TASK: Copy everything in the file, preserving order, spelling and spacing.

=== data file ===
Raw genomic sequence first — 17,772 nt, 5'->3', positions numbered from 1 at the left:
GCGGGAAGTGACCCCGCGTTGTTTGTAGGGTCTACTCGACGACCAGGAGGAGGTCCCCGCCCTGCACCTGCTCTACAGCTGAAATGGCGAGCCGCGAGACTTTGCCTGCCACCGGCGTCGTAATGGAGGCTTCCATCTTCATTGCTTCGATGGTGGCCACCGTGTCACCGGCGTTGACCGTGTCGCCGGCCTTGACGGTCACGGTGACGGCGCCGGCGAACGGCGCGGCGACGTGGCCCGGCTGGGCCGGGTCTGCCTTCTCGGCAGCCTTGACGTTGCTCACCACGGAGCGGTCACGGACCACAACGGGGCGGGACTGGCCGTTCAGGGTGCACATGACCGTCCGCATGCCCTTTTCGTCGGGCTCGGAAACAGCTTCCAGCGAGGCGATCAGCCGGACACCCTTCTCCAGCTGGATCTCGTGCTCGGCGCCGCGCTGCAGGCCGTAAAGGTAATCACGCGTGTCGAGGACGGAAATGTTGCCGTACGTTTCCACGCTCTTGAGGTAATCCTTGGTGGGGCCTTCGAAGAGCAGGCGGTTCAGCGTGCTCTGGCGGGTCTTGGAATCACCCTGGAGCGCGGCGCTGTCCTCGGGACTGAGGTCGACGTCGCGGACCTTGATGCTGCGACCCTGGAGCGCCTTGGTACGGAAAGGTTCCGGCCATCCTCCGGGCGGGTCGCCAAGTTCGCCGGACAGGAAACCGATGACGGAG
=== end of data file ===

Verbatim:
Raw genomic sequence first — 17,772 nt, 5'->3', positions numbered from 1 at the left:
GCGGGAAGTGACCCCGCGTTGTTTGTAGGGTCTACTCGACGACCAGGAGGAGGTCCCCGCCCTGCACCTGCTCTACAGCTGAAATGGCGAGCCGCGAGACTTTGCCTGCCACCGGCGTCGTAATGGAGGCTTCCATCTTCATTGCTTCGATGGTGGCCACCGTGTCACCGGCGTTGACCGTGTCGCCGGCCTTGACGGTCACGGTGACGGCGCCGGCGAACGGCGCGGCGACGTGGCCCGGCTGGGCCGGGTCTGCCTTCTCGGCAGCCTTGACGTTGCTCACCACGGAGCGGTCACGGACCACAACGGGGCGGGACTGGCCGTTCAGGGTGCACATGACCGTCCGCATGCCCTTTTCGTCGGGCTCGGAAACAGCTTCCAGCGAGGCGATCAGCCGGACACCCTTCTCCAGCTGGATCTCGTGCTCGGCGCCGCGCTGCAGGCCGTAAAGGTAATCACGCGTGTCGAGGACGGAAATGTTGCCGTACGTTTCCACGCTCTTGAGGTAATCCTTGGTGGGGCCTTCGAAGAGCAGGCGGTTCAGCGTGCTCTGGCGGGTCTTGGAATCACCCTGGAGCGCGGCGCTGTCCTCGGGACTGAGGTCGACGTCGCGGACCTTGATGCTGCGACCCTGGAGCGCCTTGGTACGGAAAGGTTCCGGCCATCCTCCGGGCGGGTCGCCAAGTTCGCCGGACAGGAAACCGATGACGGAG